Monday, July 26, 1999

26/07/99 Frenchmen caught choking on snails ...

Time to get up your noses again, I'm afraid.

The subject comes straight from Dave Barry, who admitted in his last column that French food was very good, apart from the snails, which even Frenchmen loathe. His theory is that French people sit in restaurants pretending to eat from empty snail shells and saying things like "Yummé" until American tourists are led to order them and are brought steaming platefuls of snailshells WITH SNAILS IN THEM at which point the Frenchpersons cited above subside under their table and laugh until - I quote - "red wine starts spewing out of their nostrils".

He may well be right. Personally I can eat six or so, at which point I begin to ask myself questions like "Why am I eating garlic butter off a slug when I can eat it on bread?". I have not yet had a good answer to this question, so these days I leave the slugs for the tourists, and I've had plastic tubing installed in my nasal passages for those moments when I just have to laugh.

Found a good bit of spleen the other day which I just thought I'd share with you: a theatre review of the sort they don't really make any more - Sheridan Morley, in the IHT, had this to say -

"There is something monumentally terrible about the acting of Charlton Heston, and of course there always has been; having brought us the tablets as Moses, having won the chariot race in Ben Hur, he now appears live on stage with all the brisk, charismatic energy of a man carved into Mount Rushmore. To the Theatre Royal he comes with his wife, Lydia Clare Heston, a lady also suffering from a tragic talent bypass, reading Gurney's "Love Letters"."

"Soon it will doubtless be performed under water, or in outer space, or preferably anywhere but in a real theatre, least of all the Haymarket, which even now deserves better than this disgraceful apology for an entertainment; so far from charging for tickets, the management should be at the doors paying out recompense to all audiences as they leave, which they would be wise to do after about 10 minutes."

"The most exciting thing you can watch here are the potted plants that have been neatly arranged, as at a funeral parlour, about the Hestons' feet. There is at least the chance that they might grow, or change colour, or start talking to us, or just wither and die in sympathy with this whole misbegotten shambles."

"Anything would be better than having to watch the Hestons still inefficiently reading, despite having trailed it around America and Britain for some years, a script of such terminal boredom that even they seemed to be having trouble staying awake through it on a hot night. Nothing happens in the first half, happens again in the second, and then Mrs Heston commits a graceful little suicide which she signals with a well-bred little whimper, as though she were trying to attract the attention of a Harrods salesperson on a busy afternoon."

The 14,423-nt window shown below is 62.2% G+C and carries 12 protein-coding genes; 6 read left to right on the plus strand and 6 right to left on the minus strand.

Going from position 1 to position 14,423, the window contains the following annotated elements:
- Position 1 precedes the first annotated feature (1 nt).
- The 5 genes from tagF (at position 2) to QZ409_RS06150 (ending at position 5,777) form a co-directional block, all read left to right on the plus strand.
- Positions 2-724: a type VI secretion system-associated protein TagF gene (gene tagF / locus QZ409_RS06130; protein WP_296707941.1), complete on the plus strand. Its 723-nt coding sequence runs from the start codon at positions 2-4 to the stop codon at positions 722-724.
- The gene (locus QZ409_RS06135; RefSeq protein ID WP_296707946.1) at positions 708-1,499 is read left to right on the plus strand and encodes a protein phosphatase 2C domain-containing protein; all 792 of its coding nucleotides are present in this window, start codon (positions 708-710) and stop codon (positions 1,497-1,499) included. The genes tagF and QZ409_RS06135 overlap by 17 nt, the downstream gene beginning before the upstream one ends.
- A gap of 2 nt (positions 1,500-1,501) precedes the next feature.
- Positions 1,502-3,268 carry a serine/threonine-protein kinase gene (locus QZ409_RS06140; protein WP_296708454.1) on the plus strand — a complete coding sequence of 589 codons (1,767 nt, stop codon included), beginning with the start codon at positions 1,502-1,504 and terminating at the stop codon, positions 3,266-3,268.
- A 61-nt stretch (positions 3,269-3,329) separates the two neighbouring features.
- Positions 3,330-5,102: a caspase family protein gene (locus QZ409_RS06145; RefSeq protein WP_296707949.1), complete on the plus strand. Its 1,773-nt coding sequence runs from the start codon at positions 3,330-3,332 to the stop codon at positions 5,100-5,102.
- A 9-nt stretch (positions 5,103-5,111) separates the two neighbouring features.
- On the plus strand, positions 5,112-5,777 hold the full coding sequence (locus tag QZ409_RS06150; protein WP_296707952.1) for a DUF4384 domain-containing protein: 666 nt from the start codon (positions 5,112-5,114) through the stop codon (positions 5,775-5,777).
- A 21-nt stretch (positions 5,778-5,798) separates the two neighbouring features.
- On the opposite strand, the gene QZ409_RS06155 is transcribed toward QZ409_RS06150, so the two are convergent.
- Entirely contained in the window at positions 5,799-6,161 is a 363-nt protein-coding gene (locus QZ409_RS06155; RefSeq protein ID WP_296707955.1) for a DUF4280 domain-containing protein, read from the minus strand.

"As for Heston, the most moving thing about him is still his hairpeice ... No director is credited, presumably because if named he or she would never work again. The Hestons alas probably will, but with luck not over here."

As for us, we've just been fiddling around as usual. The barbecue is up, so this weekend Margo started painting the balconies on the road front while I went down and terrified the lawn again, then levelled the courtyard to get it ready for the decking. Then down to the lake for a quick dip and a cold dinner before nailing brats into bed and getting ready for another week of a French summer.

We currently have Caroline, the littler Parisian cousin, as a house guest and it's going quite well. She's little enough for Malyon to boss around, and big enough not to let Jeremy do the same. (Two years older than Jeremy, in fact, but the same size.) Unfortunately she heads back on Wednesday, which means that from Thursday on any social interaction between the kids will end in tears after about half an hour - if we're lucky. Don't get me wrong - Jeremy does love his sister dearly, and vice-versa - but they simply canot play together for any length of time: not at the same game, anyway. That's probably why all the tears - it takes them all that time to realise that not only are they not playing the same game, but the rules are different, and neither of them will accept losing.

There's not an enormous amount of news from over here - none at all, really. I will have to pull finger and start working on some of the stuff that piled up while I was away - the Swiss are back (Wednesday I head off again - not for too long, I hope), there's a little microprocessor application to straighten out, then a big SQL Server database and associated front-end to set up for the end of September.

During this time my estimable friend and colleague Renaud is finsihing off his house - in fact I think they're supposed to be moving into it this weekend, or at least shifting the furniture and chattels (from the old French meaning "small cat"). I rather hope he won't need me to help, as I'd planned on getting some work done on the decking side of things.

That's about enough rubbish for one night, I think.

Trevor & Margo

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